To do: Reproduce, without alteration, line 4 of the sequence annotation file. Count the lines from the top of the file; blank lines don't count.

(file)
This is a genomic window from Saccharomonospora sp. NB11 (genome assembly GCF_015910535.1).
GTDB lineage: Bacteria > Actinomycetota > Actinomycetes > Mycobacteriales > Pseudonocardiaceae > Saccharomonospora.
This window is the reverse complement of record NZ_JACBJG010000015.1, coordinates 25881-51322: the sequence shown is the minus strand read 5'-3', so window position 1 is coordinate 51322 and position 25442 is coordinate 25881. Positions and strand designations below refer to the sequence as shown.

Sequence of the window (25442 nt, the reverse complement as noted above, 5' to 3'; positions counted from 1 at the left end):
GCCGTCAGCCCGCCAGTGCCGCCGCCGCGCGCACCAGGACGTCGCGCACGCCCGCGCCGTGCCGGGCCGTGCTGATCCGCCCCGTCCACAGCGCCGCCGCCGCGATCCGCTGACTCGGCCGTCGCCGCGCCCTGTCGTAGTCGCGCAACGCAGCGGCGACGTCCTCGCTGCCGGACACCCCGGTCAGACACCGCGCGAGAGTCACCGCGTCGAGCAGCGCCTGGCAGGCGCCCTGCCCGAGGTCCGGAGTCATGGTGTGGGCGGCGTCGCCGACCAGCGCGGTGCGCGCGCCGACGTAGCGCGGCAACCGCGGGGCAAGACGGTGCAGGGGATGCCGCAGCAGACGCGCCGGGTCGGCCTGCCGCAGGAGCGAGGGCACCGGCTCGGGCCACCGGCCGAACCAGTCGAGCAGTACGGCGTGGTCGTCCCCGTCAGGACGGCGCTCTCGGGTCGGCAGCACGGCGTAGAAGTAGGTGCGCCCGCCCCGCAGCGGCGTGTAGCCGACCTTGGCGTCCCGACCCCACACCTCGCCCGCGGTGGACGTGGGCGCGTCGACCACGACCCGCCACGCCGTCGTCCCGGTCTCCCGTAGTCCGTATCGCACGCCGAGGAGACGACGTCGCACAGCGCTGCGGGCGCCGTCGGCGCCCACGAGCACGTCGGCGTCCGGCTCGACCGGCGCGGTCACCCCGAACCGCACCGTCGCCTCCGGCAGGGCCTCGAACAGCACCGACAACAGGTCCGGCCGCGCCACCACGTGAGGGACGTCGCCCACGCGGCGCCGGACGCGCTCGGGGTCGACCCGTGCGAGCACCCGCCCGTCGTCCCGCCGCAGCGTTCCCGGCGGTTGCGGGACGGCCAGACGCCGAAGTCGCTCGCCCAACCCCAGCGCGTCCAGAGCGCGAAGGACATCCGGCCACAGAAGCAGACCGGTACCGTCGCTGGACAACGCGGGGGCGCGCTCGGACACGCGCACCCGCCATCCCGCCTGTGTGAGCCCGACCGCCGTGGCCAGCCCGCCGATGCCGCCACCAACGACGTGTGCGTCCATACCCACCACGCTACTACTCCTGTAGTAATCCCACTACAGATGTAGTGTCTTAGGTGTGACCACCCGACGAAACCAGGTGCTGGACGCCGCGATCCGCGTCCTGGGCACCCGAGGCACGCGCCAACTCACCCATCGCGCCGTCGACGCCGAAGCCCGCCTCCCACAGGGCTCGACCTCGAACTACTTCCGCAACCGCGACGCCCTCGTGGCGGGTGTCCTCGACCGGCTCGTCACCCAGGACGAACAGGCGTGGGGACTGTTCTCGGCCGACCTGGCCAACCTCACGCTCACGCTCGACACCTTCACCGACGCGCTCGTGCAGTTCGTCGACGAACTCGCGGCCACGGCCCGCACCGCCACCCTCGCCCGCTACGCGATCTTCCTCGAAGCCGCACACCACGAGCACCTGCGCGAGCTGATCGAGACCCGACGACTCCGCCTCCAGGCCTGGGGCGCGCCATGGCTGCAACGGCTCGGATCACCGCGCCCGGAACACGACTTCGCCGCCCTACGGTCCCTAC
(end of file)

Sequence of the window (25442 nt, the reverse complement as noted above, 5' to 3'; positions counted from 1 at the left end):